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Ivan, the main character in Tom Petsinis' Quaternia, is a fictional teenager who spends a lot of his time and energy on playing video games. Ivan goes beyond merely devoting so much time to this hobby that his grades suffer as a consequence, as do many real teenager boys. We see him strategically manipulating his parents, breaking up their marriage, purely because he believes it will give him an advantage in the game.
However, he soon finds something even more engrossing than the war games he enjoys so much: pure mathematics. More specifically, a computer simulated mathematical world he can experience through a virtual reality set given to him by a stranger. One intriguing idea that Quaternia raises is that mathematics would have some appeal to those who enjoy role playing games. Indeed, to those of us who appreciate it, mathematics can feel like a virtual reality with more beauty, excitement and power than can be achieved in any computer program. Shortly after his first visits to the stranger's virtual mathematical world, Ivan loses all interest in the games he played before and becomes completely obsessed with things like resolving the famous open question of the Riemann Hypothesis and also getting better acquainted with the beautiful girl he has met there. Readers of Quaternia will encounter many pieces of real mathematics and mathematical history. In addition to the Riemann Hypothesis, there are brief but reasonably informative descriptions of Wiles' proof of Fermat's Last Theorem, Perelman's resolution of the Poincare Conjecture, and Goldbach's conjecture. Ivan “meets” virtual reconstructions of mathematicians such as Pythagoras and Bernhard Riemann himself. Some scenes taking place in the artificial world of Quaternia have the feeling of a children's fantasy novel but with a mathematical flavor: Ivan goes diving into a river made up of the digits of the transcendental number π and has conversations with the number i who talks about what it is like to be imaginary:
Although a visit to a fantastical world of talking numbers may have seemed original in The Phantom Tollbooth, by now such a mathematical “Wonderland” seems cliche and it makes it difficult to take those scenes seriously. Nevertheless, the plot does become rather serious. At the suggestion of the strange man who introduced him to Quaternia, Ivan runs away from home. It soon becomes clear to the reader that the more he visits Quaternia using the equipment in the stranger's house the less of him there is left in the real world. It is as if creating the virtual being “ivan” is achieved by emptying the brain in Ivan's physical body. The stranger sometimes speaks eloquently about the importance of mathematics and how Ivan is better off in the virtual world. However, seeing this previously intelligent, even if misguided, young man reduced to a state in which he is barely able to form a coherent sentence, it is difficult even for a reader who loves mathematics to avoid hoping his parents can discover where he is hiding and save him from the man who is destroying his body. In this sense, even though some readers may gain some appreciation of mathematics from the brief nonfictional mathematical tidbits that the novel conveys, it is hardly a good advertisement for mathematics. The stranger, who we learn is a mathematician, seems to be selfish and villainous. And, if Quaternia is intended to be a metaphor for the world of mathematics, the novel seems to imply that those who do math research risk losing their minds, family, friends and health. Petsinis, who is a lecturer in mathematics in Melbourne, Australia as well as a poet and the author of a mathematical novel about Galois, presumably had some idea of what he wanted to achieve with Quaternia, but it is not clear to me what that is. It is too serious and open ended to be light children's literature, but also too filled with fantastical cliches and exaggerated characters to be taken seriously as high literature. It spends too much time lecturing the reader about mathematics to appeal to those with no interest in math, but presents a frighteningly negative portrayal of the field that those who already love math may find offensive and worrisome. In the end, I am left with the impression that it is an allegory designed to attract the attention of those who might be interested in math, and then frighten them away from it. That, unfortunately, is not the sort of book I feel that I can strongly recommend to anyone.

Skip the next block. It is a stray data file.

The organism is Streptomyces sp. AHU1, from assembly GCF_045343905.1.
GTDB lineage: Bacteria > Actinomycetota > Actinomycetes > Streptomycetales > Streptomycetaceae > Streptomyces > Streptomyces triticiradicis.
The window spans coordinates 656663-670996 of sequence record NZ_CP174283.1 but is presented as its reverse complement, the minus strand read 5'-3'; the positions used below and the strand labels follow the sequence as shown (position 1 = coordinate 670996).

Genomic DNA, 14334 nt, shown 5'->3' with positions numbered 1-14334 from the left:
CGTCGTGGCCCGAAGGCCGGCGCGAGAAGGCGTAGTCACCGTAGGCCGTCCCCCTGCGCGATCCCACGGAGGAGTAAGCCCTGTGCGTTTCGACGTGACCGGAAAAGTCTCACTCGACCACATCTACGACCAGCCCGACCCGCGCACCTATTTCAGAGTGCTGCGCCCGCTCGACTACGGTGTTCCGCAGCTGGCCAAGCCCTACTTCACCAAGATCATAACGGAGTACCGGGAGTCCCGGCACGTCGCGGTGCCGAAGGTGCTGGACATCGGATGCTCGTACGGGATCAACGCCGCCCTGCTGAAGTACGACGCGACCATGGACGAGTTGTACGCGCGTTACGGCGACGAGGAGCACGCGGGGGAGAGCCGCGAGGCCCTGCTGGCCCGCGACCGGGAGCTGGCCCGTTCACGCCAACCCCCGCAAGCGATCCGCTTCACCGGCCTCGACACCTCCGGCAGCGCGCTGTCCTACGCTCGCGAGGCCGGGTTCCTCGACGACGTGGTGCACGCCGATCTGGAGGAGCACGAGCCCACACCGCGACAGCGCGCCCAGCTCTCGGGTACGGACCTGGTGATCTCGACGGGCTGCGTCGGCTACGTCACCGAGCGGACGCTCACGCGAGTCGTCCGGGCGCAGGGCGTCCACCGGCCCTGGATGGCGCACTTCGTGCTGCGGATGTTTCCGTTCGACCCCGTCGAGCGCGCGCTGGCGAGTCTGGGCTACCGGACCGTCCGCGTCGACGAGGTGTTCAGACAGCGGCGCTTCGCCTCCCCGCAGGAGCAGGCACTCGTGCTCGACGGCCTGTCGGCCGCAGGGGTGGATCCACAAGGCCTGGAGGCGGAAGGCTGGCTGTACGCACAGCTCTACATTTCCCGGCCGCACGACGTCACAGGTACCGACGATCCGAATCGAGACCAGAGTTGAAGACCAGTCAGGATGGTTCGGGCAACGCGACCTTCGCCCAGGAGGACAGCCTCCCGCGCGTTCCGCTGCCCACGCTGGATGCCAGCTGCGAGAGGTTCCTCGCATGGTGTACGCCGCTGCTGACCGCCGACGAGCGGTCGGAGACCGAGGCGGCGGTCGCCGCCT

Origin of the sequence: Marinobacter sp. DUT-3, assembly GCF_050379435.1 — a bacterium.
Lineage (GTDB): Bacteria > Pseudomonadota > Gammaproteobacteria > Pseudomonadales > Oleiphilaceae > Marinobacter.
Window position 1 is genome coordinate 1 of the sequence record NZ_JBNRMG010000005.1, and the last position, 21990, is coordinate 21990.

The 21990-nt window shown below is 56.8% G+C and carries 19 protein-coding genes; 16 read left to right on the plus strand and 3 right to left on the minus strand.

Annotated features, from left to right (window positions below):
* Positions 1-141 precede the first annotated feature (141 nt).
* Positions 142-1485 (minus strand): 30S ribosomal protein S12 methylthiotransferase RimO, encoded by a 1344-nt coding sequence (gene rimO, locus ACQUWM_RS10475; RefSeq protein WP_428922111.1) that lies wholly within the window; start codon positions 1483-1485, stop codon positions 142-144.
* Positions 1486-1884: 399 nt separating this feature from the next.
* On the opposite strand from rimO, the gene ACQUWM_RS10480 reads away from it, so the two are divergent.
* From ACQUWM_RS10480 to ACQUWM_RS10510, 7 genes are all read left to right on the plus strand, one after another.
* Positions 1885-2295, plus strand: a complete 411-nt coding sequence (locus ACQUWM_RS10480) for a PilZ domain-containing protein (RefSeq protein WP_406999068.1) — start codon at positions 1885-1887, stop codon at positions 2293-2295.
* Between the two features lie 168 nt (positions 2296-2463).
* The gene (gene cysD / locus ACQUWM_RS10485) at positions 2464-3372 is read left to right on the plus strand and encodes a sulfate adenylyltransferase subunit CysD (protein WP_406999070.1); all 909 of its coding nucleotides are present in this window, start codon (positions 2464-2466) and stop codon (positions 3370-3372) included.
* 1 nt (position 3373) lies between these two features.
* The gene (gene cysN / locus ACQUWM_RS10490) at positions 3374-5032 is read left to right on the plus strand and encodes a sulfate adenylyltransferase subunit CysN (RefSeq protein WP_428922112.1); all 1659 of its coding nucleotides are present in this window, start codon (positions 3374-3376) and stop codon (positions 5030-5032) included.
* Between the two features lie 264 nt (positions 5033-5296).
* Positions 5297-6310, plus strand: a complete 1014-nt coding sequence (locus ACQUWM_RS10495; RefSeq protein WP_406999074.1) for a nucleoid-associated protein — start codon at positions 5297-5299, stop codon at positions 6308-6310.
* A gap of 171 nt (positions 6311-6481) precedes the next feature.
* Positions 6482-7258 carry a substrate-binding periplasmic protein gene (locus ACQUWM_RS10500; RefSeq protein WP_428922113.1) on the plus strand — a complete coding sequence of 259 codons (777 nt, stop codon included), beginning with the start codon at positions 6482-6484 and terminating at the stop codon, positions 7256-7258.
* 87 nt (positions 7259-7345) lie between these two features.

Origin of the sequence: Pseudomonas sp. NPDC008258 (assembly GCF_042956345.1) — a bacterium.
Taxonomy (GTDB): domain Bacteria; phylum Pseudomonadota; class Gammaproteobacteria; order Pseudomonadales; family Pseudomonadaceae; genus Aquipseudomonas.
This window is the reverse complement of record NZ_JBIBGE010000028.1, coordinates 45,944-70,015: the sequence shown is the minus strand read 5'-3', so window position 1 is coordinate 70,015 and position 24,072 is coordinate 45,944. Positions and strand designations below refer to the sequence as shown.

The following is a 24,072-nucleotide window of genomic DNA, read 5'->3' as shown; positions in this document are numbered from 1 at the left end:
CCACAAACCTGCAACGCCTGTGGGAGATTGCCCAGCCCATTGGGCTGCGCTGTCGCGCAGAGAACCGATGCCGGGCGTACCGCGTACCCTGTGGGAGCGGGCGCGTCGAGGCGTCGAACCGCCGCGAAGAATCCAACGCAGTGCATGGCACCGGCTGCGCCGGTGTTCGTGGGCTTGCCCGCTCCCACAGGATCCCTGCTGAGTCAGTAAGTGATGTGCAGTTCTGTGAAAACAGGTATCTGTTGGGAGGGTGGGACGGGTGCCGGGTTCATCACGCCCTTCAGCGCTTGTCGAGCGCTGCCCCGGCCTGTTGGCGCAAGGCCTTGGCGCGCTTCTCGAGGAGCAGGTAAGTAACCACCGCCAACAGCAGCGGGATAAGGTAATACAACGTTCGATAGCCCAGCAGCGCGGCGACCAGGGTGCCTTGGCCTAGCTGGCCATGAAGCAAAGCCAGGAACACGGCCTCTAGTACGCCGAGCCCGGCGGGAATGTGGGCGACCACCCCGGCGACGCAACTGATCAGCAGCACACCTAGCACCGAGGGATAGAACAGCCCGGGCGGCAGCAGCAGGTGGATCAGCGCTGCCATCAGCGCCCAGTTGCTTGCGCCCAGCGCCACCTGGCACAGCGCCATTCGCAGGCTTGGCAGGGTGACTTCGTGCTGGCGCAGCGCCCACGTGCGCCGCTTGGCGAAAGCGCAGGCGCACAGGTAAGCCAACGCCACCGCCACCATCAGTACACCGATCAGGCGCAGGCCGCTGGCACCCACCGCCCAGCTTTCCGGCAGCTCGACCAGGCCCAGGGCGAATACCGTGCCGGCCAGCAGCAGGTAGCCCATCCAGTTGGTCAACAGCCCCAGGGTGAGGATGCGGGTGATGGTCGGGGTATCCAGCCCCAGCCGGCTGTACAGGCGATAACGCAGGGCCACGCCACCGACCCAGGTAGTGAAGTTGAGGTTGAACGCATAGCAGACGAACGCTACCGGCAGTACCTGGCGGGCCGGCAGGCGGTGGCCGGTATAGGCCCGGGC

More information about this work can be found at shop.mav.vic.edu.au. 
(Note: This is just one work of mathematical fiction from the list. To see the entire list or to see more works of mathematical fiction, return to the Homepage.) 

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(Maintained by Alex Kasman, College of Charleston)